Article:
One of the strangest aspects of post-9/11 America has been the compulsion of so many to change the narrative about the attacks that took place 20 years ago. We were reminded of that again recently by a new Netflix documentary, “Turning Point: 9/11 and the War on Terror.”
Along with what is by now a familiar litany of criticisms of the George W. Bush administration’s policies and its treatment of captured terrorists as well as its failures in Iraq and Afghanistan, the film also offered a one-sided view of a controversy that had little to do with actual events of 9/11 and everything about efforts to influence the way Americans should think about it and themselves.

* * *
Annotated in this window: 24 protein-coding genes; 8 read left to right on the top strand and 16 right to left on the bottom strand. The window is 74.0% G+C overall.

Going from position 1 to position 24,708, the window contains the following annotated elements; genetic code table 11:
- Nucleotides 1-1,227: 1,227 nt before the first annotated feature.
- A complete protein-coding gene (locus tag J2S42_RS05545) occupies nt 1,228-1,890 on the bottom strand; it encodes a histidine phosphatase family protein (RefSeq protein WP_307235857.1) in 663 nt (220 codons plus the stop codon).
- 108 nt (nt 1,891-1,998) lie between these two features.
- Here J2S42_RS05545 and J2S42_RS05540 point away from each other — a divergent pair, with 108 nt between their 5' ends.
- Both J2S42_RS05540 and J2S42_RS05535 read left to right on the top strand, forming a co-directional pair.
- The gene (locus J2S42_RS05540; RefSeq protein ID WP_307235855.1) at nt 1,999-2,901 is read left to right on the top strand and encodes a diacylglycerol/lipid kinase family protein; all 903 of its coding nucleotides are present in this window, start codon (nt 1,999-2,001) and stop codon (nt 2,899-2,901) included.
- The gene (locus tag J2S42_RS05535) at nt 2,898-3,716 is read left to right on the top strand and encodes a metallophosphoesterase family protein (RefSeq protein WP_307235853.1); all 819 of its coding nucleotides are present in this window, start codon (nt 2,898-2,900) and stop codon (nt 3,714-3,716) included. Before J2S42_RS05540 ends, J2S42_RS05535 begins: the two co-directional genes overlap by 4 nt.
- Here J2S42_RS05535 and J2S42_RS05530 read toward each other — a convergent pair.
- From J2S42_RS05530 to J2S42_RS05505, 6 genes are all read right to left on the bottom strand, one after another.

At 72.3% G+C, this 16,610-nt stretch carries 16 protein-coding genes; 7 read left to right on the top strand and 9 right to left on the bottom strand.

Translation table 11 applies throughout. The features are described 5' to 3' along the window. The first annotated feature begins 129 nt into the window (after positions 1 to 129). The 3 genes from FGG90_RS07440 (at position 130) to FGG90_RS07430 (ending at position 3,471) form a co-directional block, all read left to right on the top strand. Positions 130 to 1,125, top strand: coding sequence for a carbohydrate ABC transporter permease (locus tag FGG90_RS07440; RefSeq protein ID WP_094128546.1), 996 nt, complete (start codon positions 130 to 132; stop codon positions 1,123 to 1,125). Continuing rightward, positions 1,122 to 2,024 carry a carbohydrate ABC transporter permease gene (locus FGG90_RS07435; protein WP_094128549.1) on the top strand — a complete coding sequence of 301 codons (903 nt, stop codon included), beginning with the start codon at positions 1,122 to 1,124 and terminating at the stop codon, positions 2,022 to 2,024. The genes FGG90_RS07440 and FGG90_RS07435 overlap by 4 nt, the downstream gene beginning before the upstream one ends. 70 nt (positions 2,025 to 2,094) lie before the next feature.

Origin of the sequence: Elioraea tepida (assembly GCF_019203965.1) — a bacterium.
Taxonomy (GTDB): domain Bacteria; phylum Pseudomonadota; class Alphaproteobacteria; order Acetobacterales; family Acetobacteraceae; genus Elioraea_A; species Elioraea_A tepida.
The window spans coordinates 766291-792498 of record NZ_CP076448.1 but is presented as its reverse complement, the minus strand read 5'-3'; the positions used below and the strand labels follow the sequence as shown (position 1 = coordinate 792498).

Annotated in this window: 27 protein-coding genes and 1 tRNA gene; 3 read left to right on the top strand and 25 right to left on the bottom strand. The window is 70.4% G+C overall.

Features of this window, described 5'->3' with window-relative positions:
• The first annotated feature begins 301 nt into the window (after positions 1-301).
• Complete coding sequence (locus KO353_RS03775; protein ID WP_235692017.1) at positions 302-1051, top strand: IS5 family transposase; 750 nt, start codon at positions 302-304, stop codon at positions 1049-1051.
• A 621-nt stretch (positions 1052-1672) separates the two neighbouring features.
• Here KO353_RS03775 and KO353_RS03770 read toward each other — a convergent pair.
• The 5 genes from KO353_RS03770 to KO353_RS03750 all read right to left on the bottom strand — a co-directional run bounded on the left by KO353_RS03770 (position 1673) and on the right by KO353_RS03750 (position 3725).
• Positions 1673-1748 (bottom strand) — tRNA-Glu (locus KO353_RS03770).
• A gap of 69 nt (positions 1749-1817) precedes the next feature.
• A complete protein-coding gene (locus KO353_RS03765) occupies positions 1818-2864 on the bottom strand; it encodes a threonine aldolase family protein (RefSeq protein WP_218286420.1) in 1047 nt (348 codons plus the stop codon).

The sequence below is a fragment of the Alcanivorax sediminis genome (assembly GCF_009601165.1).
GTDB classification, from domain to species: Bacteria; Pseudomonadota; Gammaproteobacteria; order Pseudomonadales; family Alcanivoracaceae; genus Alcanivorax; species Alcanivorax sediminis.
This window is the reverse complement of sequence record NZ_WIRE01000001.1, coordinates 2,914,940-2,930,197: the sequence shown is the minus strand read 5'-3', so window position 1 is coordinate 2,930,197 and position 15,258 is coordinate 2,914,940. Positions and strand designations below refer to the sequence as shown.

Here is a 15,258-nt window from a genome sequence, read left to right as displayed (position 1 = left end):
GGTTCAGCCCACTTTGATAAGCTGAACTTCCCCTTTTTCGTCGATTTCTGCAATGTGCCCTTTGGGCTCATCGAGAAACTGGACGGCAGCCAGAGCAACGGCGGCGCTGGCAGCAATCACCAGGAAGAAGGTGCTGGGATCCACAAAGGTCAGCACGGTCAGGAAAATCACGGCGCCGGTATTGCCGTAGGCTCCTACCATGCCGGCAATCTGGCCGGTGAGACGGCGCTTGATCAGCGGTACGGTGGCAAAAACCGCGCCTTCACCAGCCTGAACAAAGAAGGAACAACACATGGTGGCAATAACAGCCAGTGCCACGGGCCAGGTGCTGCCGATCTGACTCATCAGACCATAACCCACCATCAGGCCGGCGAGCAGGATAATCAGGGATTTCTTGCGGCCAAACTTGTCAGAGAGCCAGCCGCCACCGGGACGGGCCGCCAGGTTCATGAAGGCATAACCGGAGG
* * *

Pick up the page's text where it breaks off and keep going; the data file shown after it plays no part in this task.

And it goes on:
In treating opposition to the failed effort to build a Muslim community center and mosque in the shadow of the fallen twin towers of the World Trade Center as representative of what it considers to be a pervasive anti-Muslim prejudice, Netflix has essentially lent its considerable influence to an effort to reshape the 9/11 narrative from one about Islamist terror to one about American racism. This effort was lent further credence by the Anti-Defamation League’s decision to commemorate the assault on America by revisiting the organization’s decision to oppose what came to be known as the “Ground Zero mosque…”
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